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Are the protection cogs finally turning?

News that unemployment levels are set to soar by 330,000 to 2.12 million by the end of next year could see the consumer protection cogs start turning.

While the surge is ‘grim but predictable’, says Highclere Financial Services partner Alan Lakey or, ‘a warning shot across the bows’, says’s Shane Craig, now more than ever is the time to seriously start educating the consumer.
Many firms are already distributing educational devices to run alongside an adviser’s sound expertise ­ L&G with its ‘bringing protection to life’

training DVD and Bright Grey with its lifestyle calculator. Providers by combining the two ­ advice and tools – advisers can and will make a significant difference in driving the protection point home. That plus Lifesearch managing director Tom Baigrie’s campaign, of course.
Lakey says there are three major tasks that the industry now has regarding the education of consumers. He says: ‘The first is to ensure that their levels of personal debt are minimised, the second is to make it clear that they cannot rely on the state for retirement funding and finally, educate the consumer about the importance of protecting your income against illness, death and redundancy. It’s not sexy and it doesn’t appeal to the modern consumer but it is nonetheless essential.’ However, this is not to say selling unemployment cover is the only answer.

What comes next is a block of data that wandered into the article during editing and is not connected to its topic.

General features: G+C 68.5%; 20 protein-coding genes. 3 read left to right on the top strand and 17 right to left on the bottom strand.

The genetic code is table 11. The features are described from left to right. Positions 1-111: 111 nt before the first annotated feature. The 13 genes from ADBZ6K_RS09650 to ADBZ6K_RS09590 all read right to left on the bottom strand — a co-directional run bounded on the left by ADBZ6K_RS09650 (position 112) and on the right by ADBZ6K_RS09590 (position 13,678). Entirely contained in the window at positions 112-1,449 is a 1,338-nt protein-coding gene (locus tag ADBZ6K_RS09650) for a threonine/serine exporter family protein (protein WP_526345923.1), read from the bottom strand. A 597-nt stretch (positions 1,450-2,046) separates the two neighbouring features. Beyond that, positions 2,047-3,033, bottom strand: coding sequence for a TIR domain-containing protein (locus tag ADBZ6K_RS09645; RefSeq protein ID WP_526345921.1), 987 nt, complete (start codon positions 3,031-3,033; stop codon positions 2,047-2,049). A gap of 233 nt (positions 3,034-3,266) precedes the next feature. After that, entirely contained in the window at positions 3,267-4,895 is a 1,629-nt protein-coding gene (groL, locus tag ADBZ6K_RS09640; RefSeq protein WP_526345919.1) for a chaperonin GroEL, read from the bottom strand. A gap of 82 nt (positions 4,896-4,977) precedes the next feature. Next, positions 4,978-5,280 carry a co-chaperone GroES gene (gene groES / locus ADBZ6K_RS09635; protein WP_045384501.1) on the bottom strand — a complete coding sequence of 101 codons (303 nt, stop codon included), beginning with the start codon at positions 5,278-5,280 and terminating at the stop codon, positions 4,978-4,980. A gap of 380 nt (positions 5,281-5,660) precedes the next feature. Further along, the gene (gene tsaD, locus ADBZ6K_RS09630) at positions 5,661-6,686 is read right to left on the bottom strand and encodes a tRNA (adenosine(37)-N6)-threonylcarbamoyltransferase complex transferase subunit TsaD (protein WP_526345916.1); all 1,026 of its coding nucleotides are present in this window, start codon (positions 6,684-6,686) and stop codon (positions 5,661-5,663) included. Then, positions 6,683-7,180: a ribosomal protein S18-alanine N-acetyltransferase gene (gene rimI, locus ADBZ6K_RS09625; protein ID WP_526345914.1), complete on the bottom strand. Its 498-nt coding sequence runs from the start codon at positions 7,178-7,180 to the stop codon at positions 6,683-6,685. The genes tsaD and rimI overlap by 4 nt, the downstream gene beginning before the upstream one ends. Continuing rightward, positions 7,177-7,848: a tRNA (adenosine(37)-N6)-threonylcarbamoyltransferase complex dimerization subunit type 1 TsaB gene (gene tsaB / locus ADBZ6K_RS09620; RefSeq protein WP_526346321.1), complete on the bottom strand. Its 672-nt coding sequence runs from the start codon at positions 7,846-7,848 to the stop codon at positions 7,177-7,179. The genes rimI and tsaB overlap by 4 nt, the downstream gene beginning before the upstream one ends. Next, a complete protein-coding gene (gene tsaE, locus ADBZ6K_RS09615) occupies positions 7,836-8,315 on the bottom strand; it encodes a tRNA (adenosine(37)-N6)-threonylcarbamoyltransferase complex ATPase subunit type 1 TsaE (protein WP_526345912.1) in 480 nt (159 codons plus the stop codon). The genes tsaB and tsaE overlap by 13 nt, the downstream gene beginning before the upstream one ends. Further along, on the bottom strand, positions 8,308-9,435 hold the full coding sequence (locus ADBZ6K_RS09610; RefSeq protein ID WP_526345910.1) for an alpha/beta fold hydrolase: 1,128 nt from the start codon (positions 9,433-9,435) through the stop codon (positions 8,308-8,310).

Lifesearch policy adviser Matt Morris says UC doesn’t cover all protection needs so where appropriate advisers should be selling it alongside products like income protection. This, he says, highlights the need to outline the differences between UC and payment protection insurance.

Morris says: ‘We have to try and ensure that the rise in demand for unemployment cover doesn’t translate into more PPI being pushed on consumers in even greater numbers.’ Likewise, Lakey says: ‘IFAs have access to superior plans which easily outpace the staid PPI offerings of the banks and building societies. Consumers must absorb this message.’

In PPI’s defence, Burgesses director Sara-Ann Burgess says: ‘Whilst many consider PPI to be a rip-off, this is certainly not the case when the product is properly sold and premiums are not over-inflated. Although some High Street lenders have been found guilty of mis-selling and charging over the odds for cover in a bid to boost their profits, consumers should not tar all PPI providers with the same brush.’ If you’ll forgive me the Blairism perhaps it’s time for protection education, protection education, protection education, although that is something many advisers probably already know.


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